Mitra Jalali Nelson was at the Turf Club in St. Paul, Minnesota, when she found out she was going to be the next city councilwoman to represent Ward 4, and make history in the process.
While wearing a bright pink tutu, she became the first Iranian American elected official in Minnesota after her first run for office. At 32 years old she’s the youngest member of St. Paul’s city council and is part of its first-ever female majority. She’s also the council’s only renter, representing a community with a surging renter population.
During her campaign, her signature pink signs dotted yards around Ward 4.
“From an immediate psychological association standpoint, we tried to build a campaign that was true to me, and true to us, and what we care about,” Nelson said of her campaign’s branding.
Her logo includes a lightning bolt modeled after the superhero Ms. Marvel, and she dyed her hair pink before being sworn in to her new role. For her, pink has become a symbol of inclusion, and helped her be noticed during the local special election race.
“We kept talking about progress that brings all of us with it,” Nelson said. “This idea that we are all going to move forward together, and it’s our duty as a city to find a way for everyone to have what they need to succeed. That’s the baseline.”
But it wasn’t just the pink that caught people’s attention. Mitra’s platform was built around a progressive agenda that includes affordable housing, renters’ rights, a $15 minimum wage and police accountability. She has been transparent about her goals and how she plans to achieve them since she announced her campaign, even providing an in-depth housing blueprint on her website.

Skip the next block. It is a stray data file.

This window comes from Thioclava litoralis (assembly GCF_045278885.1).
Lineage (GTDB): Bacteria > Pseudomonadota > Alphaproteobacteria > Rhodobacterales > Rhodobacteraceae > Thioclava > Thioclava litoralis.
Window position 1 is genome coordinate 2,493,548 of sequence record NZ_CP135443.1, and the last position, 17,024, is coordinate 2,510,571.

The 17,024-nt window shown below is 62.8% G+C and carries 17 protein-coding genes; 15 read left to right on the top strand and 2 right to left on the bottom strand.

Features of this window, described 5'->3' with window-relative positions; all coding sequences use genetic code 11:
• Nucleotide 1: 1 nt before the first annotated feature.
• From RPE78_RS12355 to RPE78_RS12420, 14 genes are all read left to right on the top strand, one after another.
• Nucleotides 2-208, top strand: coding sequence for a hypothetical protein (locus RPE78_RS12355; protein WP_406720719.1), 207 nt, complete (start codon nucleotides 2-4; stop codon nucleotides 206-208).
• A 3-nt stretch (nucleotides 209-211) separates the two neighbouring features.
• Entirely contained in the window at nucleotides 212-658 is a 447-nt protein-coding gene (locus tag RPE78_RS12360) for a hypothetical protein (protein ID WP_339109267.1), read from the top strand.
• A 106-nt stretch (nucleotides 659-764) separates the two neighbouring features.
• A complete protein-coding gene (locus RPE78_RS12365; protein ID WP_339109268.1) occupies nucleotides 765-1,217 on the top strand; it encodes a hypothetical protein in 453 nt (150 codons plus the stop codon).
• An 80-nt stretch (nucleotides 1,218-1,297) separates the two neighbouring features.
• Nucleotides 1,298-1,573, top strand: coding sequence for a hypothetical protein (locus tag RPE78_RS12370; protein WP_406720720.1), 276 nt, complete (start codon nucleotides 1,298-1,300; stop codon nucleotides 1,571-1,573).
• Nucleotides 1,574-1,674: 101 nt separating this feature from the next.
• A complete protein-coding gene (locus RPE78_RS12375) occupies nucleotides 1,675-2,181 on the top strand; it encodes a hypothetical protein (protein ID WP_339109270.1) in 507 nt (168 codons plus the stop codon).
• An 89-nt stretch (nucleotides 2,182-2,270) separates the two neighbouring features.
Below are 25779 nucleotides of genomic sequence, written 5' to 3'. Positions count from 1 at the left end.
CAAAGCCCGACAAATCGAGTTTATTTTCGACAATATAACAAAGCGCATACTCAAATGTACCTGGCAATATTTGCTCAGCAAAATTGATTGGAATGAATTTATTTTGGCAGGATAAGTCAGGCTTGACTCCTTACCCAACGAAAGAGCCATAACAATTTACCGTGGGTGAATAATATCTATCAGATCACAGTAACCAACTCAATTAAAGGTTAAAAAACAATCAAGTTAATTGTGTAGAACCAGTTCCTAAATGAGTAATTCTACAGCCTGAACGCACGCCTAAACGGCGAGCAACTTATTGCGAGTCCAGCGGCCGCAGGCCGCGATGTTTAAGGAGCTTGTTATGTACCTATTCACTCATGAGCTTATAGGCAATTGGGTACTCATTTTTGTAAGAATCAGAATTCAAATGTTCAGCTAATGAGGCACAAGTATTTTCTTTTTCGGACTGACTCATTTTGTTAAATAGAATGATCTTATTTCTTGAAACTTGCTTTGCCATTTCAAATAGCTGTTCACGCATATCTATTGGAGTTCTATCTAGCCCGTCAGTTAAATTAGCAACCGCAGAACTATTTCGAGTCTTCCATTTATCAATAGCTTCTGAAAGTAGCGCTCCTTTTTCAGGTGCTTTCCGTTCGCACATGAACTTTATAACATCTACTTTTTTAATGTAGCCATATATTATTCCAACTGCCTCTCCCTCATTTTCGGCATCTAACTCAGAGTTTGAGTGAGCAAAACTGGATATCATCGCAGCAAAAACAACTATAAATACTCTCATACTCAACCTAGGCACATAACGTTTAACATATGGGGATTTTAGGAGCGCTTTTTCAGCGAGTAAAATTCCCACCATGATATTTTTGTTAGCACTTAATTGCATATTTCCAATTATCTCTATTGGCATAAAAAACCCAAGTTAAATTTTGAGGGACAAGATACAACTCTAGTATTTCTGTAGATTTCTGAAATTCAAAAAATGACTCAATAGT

“I think that what I saw is a moment in our city where we can either build for the future or we can fall behind,” she said. “I think we are at that tipping point.”
Mitra is the daughter of immigrants, and was raised in an Islamic household in places all over the Twin Cities metro area. Like many Iranian immigrants, her father moved to the U.S. from Tehran in 1979 because of revolution and upheaval in his home country. Her mother came from South Korea, and was adopted in the States at 14.
Her identity is an important part of who she is as a person and as a leader.
“More representative leadership is not this ‘vanity project,’” Nelson said. “I’ve seen really dismissive comments about our race, like, ‘oh, it just came down to identity politics.
“If you don’t think that someone’s life experiences are a part of the totality of things that make them an effective governing force, and you just reduce everything down to that, then you fundamentally misunderstand what it means to govern effectively and how you actually are inclusive to people.”
Nelson was in high school when 9/11 happened, and her life became politicized in a way that it had never been before. That day she was asked by an elder to speak at a Muslim gathering in front of about 200 people because no young people were speaking. She remembers how life-changing it felt to have her voice elevated by someone believing in her, and how it made her want to become a leader.